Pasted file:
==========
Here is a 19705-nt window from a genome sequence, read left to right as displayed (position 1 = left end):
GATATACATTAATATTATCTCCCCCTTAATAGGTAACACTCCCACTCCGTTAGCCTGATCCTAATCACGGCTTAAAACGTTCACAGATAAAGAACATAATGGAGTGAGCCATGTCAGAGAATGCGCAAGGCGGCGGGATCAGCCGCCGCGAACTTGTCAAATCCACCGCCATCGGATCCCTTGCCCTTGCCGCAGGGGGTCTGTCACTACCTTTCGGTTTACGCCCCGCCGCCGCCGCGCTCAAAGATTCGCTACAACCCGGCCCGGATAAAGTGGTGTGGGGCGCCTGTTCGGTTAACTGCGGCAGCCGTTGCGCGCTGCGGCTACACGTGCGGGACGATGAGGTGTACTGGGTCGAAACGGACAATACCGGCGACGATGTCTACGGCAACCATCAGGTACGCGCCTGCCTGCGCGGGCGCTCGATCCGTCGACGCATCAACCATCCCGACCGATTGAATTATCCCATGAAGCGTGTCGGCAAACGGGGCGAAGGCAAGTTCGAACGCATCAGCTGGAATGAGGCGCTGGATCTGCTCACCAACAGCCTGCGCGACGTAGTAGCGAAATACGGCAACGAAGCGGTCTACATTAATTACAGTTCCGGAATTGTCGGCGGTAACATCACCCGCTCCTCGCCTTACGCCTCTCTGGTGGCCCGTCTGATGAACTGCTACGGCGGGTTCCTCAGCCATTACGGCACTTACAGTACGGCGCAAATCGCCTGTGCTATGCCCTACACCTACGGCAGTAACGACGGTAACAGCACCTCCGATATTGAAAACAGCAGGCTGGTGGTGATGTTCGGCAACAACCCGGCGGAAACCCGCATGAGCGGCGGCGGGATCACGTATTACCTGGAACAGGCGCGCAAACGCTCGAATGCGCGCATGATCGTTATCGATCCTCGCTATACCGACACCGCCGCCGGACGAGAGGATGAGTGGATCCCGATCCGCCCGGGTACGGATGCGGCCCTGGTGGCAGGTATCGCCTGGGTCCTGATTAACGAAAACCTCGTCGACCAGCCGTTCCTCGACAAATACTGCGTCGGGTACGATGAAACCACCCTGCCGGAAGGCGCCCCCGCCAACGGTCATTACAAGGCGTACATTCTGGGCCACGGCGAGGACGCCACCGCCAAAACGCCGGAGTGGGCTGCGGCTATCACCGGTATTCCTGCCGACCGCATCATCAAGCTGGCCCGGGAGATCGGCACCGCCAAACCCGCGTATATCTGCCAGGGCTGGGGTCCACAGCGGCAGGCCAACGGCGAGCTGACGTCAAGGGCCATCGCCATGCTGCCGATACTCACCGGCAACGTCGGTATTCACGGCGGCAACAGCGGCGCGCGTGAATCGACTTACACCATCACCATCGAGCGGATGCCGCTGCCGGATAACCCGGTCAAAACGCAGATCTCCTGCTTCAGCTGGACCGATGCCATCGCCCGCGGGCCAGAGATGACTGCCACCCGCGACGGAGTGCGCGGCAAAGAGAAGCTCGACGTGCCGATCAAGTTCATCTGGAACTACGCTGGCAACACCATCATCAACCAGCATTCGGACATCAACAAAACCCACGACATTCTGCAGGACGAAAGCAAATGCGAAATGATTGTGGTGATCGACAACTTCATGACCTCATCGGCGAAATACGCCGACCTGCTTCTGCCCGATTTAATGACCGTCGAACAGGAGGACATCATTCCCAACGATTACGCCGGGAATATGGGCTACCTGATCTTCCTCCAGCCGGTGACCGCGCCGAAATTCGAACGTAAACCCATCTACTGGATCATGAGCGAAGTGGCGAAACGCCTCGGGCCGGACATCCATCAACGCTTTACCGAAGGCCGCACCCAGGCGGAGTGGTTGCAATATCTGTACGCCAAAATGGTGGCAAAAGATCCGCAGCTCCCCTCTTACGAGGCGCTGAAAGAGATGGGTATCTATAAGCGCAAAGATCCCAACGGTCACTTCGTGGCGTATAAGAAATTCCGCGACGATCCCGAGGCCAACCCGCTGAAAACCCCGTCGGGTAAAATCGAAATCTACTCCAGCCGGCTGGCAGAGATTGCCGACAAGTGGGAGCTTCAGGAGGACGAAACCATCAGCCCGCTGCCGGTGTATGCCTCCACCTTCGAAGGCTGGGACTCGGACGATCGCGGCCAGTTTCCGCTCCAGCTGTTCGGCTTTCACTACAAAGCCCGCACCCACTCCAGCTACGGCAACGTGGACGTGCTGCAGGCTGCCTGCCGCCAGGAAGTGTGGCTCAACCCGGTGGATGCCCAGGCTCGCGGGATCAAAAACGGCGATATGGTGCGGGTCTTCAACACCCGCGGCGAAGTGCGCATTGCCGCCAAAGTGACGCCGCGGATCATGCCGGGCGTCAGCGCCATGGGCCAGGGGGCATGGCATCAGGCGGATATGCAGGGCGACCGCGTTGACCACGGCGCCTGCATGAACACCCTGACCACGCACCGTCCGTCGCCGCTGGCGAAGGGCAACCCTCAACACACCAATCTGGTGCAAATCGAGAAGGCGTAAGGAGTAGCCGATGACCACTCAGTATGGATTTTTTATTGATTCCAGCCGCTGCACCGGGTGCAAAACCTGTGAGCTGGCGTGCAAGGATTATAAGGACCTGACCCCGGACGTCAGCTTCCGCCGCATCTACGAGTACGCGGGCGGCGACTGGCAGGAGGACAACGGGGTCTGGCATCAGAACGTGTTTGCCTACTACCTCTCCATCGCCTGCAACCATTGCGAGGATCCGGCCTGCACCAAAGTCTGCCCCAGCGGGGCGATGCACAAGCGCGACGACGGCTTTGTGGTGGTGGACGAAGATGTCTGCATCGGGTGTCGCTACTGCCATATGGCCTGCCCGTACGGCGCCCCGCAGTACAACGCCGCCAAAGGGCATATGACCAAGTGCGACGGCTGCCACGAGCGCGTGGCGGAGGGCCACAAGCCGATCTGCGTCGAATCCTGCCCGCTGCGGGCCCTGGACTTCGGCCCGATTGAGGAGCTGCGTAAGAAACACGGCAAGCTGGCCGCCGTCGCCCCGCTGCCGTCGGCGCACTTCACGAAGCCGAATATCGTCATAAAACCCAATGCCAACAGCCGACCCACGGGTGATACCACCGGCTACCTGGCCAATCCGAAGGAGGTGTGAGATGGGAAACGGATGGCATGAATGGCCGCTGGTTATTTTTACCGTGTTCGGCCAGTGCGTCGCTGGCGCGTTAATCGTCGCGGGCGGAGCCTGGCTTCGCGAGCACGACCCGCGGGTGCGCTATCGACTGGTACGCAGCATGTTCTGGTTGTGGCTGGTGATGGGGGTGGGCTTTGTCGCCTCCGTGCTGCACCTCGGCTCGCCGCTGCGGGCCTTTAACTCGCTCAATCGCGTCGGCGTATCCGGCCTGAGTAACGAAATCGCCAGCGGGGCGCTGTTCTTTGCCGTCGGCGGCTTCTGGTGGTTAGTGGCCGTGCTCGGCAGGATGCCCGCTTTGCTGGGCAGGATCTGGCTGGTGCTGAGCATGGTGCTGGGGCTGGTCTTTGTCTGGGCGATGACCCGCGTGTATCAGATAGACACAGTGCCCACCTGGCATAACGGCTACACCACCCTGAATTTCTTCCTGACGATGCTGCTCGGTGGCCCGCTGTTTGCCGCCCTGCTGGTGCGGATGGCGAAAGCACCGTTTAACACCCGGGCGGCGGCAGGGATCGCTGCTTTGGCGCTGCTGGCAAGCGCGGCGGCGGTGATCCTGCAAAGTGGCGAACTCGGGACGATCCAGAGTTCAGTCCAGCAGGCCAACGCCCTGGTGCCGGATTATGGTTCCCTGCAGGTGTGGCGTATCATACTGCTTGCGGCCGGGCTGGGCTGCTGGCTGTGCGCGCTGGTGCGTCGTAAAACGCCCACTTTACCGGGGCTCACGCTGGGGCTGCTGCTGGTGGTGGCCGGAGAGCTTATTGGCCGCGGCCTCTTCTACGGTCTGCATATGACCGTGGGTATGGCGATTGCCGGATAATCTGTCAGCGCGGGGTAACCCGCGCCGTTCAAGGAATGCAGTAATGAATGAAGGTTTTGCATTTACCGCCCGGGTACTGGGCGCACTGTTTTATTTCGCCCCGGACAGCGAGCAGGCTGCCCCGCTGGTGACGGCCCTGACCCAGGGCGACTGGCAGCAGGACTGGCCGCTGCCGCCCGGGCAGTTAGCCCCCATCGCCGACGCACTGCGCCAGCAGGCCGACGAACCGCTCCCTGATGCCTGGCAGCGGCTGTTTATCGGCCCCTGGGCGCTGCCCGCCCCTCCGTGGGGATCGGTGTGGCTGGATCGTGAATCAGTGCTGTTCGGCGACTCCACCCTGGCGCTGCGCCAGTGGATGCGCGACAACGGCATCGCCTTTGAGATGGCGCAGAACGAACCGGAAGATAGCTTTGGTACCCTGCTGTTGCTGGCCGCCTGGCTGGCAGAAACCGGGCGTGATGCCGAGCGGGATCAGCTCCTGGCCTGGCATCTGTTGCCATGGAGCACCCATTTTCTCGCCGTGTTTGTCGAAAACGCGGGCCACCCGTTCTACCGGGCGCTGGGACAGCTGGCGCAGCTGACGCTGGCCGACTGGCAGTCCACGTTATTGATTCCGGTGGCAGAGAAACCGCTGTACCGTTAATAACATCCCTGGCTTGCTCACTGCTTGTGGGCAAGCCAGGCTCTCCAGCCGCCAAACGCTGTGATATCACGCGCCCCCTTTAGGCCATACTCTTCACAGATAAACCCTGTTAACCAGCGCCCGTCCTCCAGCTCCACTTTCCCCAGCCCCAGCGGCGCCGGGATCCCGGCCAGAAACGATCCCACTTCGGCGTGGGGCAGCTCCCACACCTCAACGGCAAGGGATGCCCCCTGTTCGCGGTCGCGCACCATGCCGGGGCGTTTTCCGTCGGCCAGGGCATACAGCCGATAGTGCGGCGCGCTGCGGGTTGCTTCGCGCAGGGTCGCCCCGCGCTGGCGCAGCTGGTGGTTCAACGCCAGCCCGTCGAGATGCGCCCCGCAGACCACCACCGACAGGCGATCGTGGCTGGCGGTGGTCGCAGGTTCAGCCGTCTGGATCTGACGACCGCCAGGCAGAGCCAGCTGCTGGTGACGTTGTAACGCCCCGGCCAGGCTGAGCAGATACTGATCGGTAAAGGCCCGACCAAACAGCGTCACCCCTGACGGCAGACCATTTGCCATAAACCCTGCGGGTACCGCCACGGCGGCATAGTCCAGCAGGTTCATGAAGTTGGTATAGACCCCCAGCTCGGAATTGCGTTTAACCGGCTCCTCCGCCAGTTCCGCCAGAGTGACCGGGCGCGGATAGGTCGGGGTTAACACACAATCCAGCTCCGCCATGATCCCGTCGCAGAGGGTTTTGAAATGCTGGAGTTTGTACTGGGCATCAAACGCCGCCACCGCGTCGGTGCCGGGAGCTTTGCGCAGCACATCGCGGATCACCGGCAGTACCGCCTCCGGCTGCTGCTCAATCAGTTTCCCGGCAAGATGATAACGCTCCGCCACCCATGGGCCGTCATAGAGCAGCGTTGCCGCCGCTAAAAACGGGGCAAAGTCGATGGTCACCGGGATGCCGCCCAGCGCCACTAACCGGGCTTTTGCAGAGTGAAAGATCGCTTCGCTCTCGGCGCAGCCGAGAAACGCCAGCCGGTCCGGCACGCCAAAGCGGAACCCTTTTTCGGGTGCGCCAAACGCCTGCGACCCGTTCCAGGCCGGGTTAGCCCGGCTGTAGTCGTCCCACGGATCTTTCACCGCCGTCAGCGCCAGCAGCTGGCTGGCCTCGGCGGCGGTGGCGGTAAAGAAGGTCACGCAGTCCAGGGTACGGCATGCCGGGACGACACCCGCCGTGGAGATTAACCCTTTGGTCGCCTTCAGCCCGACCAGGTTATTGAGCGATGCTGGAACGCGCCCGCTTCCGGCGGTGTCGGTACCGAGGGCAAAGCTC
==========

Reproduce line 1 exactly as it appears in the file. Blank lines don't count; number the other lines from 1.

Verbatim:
Here is a 19705-nt window from a genome sequence, read left to right as displayed (position 1 = left end):